Ice Melt Market Update
As we enter ice melt season, we want to make you aware of where the industry stands, what to expect this winter, and how to best meet the challenges ahead.
Limited freight and personnel availability throughout the supply chain, along with the hurricanes earlier this year, are limiting both production and distribution of ice melt. We expect product shortages and price increases this season. Our biggest recommendation is to plan ahead and secure products as soon as possible. Packaged ice melt will be especially vulnerable to these issues because its production process is more involved. With the current situation, our suppliers are focusing on blends over plain salt.
Ocean and river freight are currently backlogged across the board, which is a problem for the market because most bulk salt is transported via water. We expect foreign bulk salt supplies to be unreliable this winter because global freight is especially uncertain. Because ATS sources bulk salt from domestic mines with large stockpiles, we are confident in our ability to deliver. Our geographic territory also overlaps closely with the river logistics system, which allows us to meet your ice melt needs despite some of the issues in the industry.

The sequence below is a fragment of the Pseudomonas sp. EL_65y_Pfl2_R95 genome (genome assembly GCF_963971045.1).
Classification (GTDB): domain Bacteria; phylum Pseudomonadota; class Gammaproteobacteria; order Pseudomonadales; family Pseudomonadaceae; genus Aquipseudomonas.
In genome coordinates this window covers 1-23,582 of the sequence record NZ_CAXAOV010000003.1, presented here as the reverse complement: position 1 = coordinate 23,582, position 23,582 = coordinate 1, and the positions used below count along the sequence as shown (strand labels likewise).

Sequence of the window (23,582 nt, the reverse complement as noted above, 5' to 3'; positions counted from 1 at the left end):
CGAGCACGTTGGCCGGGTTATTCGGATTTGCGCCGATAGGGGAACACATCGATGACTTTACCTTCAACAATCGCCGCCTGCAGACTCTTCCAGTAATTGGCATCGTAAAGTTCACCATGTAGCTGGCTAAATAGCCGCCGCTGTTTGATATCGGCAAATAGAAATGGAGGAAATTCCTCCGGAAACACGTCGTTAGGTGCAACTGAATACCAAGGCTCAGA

Due to all of the supply chain issues described above, we expect to see price increases from all of our ice melt suppliers at some point during the season. Because these price increases will affect the industry across the board, beware of prices that seem too good to be true. Not all ice melt products are created equal, so pay attention to quality. If you’re skeptical of a “good deal” on ice melt, we recommend inspecting the product before you commit to purchasing it. We also expect increasing shortages if the current problems worsen, as some of our suppliers rely on barges and vessels arriving at their stockpiles in season.
It’s worth reiterating that your best strategy during this volatile time is to secure ice melt as soon as possible. The sooner, the better for both supply and pricing. Without being able to predict the weather, we recommend planning for the worst-case scenario and saving any leftover product for next winter. Better to have it and not need it than to need it and not have it.